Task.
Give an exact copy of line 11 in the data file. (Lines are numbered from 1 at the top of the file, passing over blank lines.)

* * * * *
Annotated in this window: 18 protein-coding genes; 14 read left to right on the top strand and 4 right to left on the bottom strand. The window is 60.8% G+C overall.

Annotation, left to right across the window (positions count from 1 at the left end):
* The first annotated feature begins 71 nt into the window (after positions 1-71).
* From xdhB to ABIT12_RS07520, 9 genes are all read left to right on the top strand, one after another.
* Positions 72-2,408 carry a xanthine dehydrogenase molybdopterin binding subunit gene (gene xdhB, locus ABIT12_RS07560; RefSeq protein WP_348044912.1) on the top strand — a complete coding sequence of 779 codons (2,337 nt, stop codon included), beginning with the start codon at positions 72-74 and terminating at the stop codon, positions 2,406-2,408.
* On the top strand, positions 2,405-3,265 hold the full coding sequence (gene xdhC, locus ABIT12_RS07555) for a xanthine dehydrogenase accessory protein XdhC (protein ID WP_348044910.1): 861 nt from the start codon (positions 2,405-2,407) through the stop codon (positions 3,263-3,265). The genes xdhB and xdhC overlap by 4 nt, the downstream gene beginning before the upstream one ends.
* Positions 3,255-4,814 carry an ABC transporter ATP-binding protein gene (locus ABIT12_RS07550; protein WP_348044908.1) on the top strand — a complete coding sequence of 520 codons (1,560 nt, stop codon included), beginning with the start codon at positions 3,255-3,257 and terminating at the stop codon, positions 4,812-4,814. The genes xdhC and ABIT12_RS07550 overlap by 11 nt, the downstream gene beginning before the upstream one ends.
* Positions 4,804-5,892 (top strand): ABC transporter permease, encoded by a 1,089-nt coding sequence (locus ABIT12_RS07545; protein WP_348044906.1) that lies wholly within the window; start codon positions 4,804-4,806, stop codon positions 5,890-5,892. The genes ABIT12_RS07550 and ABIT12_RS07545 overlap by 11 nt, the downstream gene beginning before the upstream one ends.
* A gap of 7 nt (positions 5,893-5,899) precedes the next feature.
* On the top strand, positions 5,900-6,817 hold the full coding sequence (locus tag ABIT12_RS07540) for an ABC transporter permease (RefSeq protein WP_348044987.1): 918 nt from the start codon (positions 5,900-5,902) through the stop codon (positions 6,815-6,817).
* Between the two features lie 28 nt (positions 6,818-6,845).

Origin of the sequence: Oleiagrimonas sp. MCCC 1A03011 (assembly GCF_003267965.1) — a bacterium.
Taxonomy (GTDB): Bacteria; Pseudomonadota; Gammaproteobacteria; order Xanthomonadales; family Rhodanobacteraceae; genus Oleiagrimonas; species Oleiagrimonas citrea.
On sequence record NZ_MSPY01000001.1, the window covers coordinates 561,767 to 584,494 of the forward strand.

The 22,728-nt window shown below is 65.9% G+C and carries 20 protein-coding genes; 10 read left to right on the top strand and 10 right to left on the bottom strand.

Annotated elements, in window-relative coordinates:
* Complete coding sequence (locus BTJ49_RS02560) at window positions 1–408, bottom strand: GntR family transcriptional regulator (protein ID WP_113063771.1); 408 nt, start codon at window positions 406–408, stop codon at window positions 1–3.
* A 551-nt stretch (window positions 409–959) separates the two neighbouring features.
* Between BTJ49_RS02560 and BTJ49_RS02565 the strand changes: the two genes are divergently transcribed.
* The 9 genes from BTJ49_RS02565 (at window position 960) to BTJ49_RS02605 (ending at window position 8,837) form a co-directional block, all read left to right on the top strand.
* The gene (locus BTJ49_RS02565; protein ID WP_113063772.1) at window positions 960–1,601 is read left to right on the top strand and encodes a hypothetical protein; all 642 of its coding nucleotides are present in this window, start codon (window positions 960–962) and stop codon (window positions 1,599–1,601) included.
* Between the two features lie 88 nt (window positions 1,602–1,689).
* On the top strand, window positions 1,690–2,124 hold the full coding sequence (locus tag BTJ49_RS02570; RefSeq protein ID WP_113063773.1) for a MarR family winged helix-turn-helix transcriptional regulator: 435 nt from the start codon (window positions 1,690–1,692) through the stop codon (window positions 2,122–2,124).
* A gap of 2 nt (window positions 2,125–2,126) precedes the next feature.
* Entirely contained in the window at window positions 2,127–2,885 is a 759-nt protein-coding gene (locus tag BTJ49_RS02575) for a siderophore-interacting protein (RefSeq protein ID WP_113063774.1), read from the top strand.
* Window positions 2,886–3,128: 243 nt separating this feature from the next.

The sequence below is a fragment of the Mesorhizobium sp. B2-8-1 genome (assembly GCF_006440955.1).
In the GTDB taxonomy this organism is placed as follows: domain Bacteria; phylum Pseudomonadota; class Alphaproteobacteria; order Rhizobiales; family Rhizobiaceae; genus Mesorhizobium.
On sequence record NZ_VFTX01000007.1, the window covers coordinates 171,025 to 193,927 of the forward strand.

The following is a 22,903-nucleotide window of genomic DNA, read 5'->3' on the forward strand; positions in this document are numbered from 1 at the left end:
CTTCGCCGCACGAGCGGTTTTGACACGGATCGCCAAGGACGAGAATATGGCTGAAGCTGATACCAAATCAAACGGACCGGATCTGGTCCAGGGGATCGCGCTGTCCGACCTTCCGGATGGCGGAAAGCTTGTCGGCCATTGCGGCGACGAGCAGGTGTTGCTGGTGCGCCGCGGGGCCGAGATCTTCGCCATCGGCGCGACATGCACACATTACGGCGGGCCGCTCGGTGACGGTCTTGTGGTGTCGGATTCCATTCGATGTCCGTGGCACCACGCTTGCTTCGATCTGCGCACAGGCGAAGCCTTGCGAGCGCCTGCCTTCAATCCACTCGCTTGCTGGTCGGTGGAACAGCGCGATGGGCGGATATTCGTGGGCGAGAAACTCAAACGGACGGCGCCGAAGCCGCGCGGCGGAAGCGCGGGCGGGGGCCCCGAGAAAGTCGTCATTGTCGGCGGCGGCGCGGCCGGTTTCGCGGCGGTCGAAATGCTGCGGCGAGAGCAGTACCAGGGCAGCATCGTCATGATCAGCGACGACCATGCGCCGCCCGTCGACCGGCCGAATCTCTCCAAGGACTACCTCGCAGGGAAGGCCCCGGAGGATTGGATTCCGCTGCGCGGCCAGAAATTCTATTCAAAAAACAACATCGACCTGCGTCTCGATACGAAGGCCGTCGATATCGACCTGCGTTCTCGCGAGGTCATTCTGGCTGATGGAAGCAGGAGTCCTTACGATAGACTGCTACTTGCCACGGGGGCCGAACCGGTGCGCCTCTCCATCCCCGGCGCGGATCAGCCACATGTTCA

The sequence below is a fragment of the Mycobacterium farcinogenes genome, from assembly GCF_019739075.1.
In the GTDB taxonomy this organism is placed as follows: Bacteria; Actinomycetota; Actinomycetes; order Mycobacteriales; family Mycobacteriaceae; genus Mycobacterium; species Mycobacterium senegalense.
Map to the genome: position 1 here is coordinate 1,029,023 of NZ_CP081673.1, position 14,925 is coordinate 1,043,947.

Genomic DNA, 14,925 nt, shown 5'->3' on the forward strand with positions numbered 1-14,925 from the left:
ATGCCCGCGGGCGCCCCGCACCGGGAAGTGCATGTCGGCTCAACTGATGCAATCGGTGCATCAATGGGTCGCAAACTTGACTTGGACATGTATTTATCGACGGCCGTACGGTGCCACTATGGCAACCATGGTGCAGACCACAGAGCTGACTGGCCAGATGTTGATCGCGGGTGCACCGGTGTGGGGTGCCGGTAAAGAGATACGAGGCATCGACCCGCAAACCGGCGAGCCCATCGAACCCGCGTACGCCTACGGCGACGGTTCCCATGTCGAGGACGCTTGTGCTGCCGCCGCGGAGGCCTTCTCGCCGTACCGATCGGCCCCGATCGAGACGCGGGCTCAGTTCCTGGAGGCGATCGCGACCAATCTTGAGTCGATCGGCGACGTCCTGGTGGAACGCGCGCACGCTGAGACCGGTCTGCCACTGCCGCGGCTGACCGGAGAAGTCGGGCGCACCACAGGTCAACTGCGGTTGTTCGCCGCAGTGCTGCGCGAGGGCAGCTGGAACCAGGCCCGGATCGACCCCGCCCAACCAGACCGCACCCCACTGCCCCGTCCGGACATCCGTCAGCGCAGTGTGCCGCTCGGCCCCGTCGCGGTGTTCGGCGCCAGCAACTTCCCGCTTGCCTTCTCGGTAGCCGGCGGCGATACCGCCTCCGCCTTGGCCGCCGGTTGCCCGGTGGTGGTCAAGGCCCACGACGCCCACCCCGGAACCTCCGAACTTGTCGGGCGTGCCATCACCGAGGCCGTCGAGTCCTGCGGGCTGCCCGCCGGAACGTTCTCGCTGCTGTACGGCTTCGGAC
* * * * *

* Between the two features lie 28 nt (positions 6,818-6,845).